For scientific purposes, these sticky questions can in large part be circumvented through the use of arbitrary definitions. As long as one defines practical criteria for `female', `male' or `human' in formulating a mechanical/physiological model of locomotion, the predictions of that model can be compared with an appropriate set of test organisms. For present purposes, let us define a greyhound, thoroughbred or human (male or female) as an individual performing without drug or genetic enhancement. If drugs have contributed to the winning speeds in the races used here, speeds in the absence of these drugs would presumably have been slower. Thus, if we could definitively account for the effect of drugs in the historical record, the estimated maximum speeds I predict for unadulterated animals would, if anything, be slower, and my estimates are in this sense conservatively fast.

A similar conclusion applies to possible variation in the fraction of the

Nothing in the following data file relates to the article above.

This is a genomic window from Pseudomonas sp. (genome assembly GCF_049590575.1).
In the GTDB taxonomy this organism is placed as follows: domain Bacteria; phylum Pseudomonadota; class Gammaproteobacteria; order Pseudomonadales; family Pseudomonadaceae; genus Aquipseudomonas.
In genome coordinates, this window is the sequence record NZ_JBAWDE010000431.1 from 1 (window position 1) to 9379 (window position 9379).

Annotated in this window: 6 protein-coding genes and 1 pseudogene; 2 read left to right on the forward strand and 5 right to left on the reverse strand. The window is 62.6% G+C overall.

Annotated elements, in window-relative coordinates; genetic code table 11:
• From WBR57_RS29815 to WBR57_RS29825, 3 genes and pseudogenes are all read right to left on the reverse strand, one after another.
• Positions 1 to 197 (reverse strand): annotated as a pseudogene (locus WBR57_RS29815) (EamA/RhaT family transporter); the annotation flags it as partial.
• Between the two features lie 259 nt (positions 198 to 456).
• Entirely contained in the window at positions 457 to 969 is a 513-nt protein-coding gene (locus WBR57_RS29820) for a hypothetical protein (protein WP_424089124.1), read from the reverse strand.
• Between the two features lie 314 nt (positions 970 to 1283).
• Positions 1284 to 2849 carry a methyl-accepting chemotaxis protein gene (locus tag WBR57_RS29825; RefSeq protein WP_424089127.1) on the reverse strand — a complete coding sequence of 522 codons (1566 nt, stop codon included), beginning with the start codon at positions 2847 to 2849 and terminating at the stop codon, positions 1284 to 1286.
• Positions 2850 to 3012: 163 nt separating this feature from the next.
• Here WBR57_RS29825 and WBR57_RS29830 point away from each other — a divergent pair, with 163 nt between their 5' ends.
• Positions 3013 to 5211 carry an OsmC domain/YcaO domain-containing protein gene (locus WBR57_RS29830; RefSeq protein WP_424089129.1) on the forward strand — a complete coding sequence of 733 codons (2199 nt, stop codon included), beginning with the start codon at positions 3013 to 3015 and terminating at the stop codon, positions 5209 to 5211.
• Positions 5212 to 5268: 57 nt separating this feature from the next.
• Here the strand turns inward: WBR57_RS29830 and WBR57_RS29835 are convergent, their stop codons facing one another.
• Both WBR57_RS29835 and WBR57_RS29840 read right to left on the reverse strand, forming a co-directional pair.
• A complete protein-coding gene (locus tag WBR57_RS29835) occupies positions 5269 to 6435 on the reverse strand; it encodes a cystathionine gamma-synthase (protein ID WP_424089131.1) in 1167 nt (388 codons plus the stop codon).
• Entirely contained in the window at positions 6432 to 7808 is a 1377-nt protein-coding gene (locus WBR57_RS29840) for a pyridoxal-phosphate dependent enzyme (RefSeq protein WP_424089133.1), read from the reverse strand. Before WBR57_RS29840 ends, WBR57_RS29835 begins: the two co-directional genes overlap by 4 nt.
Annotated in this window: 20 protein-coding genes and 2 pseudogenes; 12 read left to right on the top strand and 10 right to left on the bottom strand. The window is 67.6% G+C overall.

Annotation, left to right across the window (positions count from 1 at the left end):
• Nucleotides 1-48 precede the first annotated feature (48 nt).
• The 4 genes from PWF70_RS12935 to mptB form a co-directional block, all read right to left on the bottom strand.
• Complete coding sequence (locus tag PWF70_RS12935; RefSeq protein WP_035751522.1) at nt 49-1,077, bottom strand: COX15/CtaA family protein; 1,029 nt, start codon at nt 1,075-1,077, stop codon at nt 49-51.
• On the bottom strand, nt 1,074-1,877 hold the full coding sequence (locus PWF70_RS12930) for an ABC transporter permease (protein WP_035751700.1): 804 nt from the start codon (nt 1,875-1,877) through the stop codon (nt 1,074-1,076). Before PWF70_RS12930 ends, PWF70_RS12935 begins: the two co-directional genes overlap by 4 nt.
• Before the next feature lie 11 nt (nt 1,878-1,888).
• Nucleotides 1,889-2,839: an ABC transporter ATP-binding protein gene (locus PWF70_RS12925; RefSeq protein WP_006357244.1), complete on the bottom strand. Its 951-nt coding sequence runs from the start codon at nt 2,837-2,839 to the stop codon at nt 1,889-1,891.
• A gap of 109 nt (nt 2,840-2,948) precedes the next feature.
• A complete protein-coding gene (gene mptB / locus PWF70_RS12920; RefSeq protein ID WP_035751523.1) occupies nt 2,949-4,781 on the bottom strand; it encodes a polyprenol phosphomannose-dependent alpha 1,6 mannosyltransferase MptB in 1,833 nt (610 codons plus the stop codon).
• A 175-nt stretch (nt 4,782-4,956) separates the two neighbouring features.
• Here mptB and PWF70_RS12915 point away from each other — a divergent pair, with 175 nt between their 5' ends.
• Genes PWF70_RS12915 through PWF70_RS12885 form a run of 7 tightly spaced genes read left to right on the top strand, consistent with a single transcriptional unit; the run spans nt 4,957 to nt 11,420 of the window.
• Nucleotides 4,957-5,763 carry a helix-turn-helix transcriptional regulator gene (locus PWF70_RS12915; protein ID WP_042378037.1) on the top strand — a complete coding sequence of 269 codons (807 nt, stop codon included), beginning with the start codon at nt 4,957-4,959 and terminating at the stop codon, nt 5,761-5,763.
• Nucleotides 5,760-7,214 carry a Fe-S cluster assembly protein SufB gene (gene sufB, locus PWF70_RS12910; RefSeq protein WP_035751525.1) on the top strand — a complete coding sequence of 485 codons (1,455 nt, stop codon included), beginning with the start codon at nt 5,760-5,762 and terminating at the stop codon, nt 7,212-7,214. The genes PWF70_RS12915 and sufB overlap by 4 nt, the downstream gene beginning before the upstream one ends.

overall human population that participates in running races. Recall that the
analysis of the effect of population size on maximum speed assumed that
*f*, a fixed (although unspecified) fraction of all men and women, runs
each year. In reality, it seems likely that *f* has increased through
time as awareness of the sport has spread and more prize money has been made
available. In particular, the fraction of women competing in running races has
probably increased in recent decades. However, if we could take the presumed
increase in *f* into account in this analysis, the effect would be to
reduce the predicted maximum speed. (See Appendix 2 for an explanation.) In
this respect, my results are again conservatively fast.

Some cynics have suggested that the problem of artificial enhancement in sports should be `solved' by simply making drug and genetic enhancement legal. If such enhancement is allowed, the question of maximum human running speed becomes much more difficult to answer. On the one hand, it seems likely that humans have been, and still are, clandestinely employing performance-enhancing drugs despite the ban on their use. If so, the efficacy of these drugs is questionable: e.g. women's speeds in sprint races appear to have plateaued. On the other hand, it is impossible to rule out the possibility that new drugs or genetic enhancement could do for running what full-body swim suits have done for swimming: provide the means for dramatic improvement. In that case, the maximum speeds estimated here could be low.

### What limits speed?